The Star Beacon; Ashtabula, Ohio

Sports

April 28, 2012

Hoop dreams

Ashtabula County’s and Ohio’s best free-throw shooter, Lindsey Mayle, is at Elks national championships today in Mass.

Lindsey Mayle enjoys a challenge. That’s a good thing considering the 13-year-old eighth grader from Geneva Middle School will be facing the 11 best 12- and 13-year-old free-throw shooters in the country at the Elks National Hoop Shoot Finals today in Springfield, Mass.

“When it’s a challenge (between my competitors and I), it’s more fun,” the daughter of Tim and Debbie Mayle said.

“I’m a little nervous, but I’m also excited to get down there because even I lose there, we’re all winners.”

The Hoop Shoot gives competitors 25 free-throw attempts. The contestant who makes the most, wins. The crowd is asked to remain quiet while the shooters take their shots.

“In the gym, they tell everybody to be quiet so the shooters can concentrate on their shot,” Mayle said. “It kind of feels like everyone is staring at you when you’re shooting.”

Mayle’s journey to the national event began with a win at the Ashtabula Hoop Shoot in February. She won the state competition in March and the regional event in Angola, Ind., earlier this month.

It’s the first time Mayle made it past the state competition.

“Last year, I made states,” she said. “I practiced a lot more (this year) and I have more experience.

“The goal (this year) was to get to nationals. I knew if I kept practicing, I could get there. I knew I had the skill and ability to get there.”

Mayle wants to continue her winning streak.

“I want to win the Getty-Powell Award,” she said. “That’s for the highest female scorer of the day. If you win that, you get sent to Austin to make a speech in front of the National Elks organization.

“And, of course, that means you win the national championship.”

Mayle is the youngster sister of Duke guard Shay Selby and has tapped that connection for help along the way.

“My sister’s always been helpful, considering she’s really good at shooting. She tells me what I’m doing wrong and what needs fixed,” Mayle said.

Selby will not be at the competition.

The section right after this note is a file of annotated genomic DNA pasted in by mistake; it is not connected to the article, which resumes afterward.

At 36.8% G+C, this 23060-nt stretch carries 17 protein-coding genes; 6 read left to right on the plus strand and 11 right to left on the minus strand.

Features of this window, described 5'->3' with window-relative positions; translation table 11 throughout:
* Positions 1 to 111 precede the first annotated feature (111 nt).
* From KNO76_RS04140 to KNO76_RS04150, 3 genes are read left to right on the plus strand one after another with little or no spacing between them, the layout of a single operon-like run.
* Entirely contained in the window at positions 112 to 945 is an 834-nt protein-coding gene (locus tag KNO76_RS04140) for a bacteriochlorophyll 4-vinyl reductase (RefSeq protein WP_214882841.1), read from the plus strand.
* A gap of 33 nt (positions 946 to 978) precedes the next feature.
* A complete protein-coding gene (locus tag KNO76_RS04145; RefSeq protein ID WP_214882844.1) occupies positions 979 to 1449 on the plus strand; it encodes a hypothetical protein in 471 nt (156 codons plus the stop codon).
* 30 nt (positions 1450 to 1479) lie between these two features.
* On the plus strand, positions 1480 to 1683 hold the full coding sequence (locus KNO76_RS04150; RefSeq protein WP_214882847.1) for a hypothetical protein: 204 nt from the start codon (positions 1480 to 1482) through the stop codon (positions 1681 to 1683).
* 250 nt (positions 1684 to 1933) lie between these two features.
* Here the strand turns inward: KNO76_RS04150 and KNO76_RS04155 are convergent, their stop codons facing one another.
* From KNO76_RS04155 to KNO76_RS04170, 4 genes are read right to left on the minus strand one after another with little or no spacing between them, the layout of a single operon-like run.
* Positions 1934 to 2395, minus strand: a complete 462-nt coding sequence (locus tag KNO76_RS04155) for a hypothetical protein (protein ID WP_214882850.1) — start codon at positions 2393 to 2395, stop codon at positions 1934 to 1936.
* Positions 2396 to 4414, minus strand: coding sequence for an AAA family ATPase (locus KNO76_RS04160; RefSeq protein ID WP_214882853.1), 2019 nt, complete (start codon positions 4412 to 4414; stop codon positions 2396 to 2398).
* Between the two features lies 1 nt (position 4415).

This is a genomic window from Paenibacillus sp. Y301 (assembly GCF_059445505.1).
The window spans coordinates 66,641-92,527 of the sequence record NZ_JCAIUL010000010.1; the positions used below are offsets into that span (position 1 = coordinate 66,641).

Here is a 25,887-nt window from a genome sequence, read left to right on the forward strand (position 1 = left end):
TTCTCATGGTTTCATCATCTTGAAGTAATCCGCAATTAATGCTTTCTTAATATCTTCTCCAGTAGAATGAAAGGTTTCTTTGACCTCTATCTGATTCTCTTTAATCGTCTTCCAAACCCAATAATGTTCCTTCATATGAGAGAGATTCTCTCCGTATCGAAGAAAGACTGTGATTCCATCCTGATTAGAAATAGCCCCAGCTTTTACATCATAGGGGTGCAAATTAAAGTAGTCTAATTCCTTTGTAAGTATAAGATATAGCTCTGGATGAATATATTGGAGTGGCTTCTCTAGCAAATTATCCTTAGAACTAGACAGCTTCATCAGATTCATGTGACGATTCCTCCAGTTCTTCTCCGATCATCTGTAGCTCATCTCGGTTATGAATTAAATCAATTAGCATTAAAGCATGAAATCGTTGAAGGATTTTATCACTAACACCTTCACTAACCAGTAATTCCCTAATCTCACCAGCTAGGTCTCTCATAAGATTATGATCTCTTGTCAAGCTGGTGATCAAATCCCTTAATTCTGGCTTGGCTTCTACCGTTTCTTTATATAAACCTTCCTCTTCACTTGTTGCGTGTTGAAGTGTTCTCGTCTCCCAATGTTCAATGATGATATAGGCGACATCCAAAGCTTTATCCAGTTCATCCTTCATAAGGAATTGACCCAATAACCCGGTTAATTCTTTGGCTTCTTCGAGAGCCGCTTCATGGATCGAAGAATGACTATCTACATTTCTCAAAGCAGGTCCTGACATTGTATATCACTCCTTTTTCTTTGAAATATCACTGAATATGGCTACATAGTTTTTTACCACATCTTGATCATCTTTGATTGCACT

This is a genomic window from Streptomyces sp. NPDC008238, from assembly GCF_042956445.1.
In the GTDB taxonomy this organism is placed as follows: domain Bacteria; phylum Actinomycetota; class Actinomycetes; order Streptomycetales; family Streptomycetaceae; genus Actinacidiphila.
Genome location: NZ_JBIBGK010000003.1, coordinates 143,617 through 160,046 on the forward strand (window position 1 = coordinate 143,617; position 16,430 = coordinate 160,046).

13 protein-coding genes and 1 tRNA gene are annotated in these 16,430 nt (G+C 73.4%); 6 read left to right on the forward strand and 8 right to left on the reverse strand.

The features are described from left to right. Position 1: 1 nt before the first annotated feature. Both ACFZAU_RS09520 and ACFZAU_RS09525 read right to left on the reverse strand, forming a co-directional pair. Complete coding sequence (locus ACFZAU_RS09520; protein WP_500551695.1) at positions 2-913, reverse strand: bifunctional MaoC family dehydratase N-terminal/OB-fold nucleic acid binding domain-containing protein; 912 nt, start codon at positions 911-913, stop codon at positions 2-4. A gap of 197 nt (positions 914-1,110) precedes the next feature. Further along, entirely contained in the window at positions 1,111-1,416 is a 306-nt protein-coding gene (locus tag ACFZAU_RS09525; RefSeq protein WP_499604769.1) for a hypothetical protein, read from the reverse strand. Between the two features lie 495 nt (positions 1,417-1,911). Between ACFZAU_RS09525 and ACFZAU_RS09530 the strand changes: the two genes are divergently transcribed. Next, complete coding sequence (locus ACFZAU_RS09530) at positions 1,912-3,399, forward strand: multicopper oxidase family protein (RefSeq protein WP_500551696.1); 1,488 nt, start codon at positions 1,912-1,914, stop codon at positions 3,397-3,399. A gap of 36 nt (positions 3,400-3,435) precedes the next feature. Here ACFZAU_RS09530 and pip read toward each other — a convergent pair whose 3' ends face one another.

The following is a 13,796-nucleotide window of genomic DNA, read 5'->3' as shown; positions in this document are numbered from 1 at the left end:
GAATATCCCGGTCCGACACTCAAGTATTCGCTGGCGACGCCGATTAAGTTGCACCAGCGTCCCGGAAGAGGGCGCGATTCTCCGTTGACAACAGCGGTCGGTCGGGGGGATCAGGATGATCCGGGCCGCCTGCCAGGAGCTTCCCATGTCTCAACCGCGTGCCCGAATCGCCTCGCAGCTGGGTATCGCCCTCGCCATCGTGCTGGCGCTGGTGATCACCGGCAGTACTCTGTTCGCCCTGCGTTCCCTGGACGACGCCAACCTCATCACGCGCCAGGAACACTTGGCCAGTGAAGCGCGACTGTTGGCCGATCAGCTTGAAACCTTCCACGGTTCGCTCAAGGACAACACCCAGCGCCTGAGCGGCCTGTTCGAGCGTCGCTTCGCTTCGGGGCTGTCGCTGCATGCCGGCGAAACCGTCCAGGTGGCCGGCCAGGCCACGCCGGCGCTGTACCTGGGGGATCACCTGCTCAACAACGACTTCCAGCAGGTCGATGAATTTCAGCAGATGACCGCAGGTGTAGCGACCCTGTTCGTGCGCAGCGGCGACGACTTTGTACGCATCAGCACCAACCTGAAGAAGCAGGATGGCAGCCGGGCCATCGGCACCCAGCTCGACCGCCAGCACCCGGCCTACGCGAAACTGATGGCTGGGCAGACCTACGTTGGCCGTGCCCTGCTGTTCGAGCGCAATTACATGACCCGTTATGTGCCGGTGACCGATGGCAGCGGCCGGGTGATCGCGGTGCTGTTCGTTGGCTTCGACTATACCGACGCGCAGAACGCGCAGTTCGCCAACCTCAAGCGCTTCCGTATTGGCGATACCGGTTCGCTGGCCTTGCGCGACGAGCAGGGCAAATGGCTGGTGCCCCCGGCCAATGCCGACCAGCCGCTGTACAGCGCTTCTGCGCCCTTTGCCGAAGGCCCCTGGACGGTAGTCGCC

“She’s recovering from knee surgery and really can’t drive to go there,” Mayle said.

Mayle will also be without her biggest fan on the trip. Her mom will have to wait for updates at home.

“I don’t allow her to come,” Mayle said. “The only free-throw competition she came to, I lost, so I consider her bad luck. She doesn’t really like it. She wants to come, but I won’t let her.”

Mayle will have family support, though.

“My dad and my brother will be there,” Mayle said. “They spend countless hours in the gym with me. Everywhere I go, they’re always there for me.

“(My mom) is so supportive. I know she really wants to go. It’s just a superstition.”

Mayle has appreciated the support of Elks along her journey.

“I’m so thankful for everything they’ve done,” she said. “It’s an amazing event and it’s run so well.

“Bill Kovacs, the state chairman, has been so supportive of me.”

Free throws are tough in game situations, but the level of difficulty increases in the Hoop Shoot environment.

“You have to have complete concentration,” Mayle said. “It takes so much focus to stand in front of the hoop and shoot free throws over and over again. You try to perfect it as much as you can.

“It’s so quiet when you’re in the gym. My dad tries to make everything quiet for me when I practice so it’s like the competition.”

The Hoop Shoot has gotten Mayle recognition from a special source.

“Ohio State actually sent me a greeting online,” she said. “That means a lot to me because I want to go to school at Ohio State. I was really happy and excited.”  

Ettinger is a freelance writer from Ashtabula.

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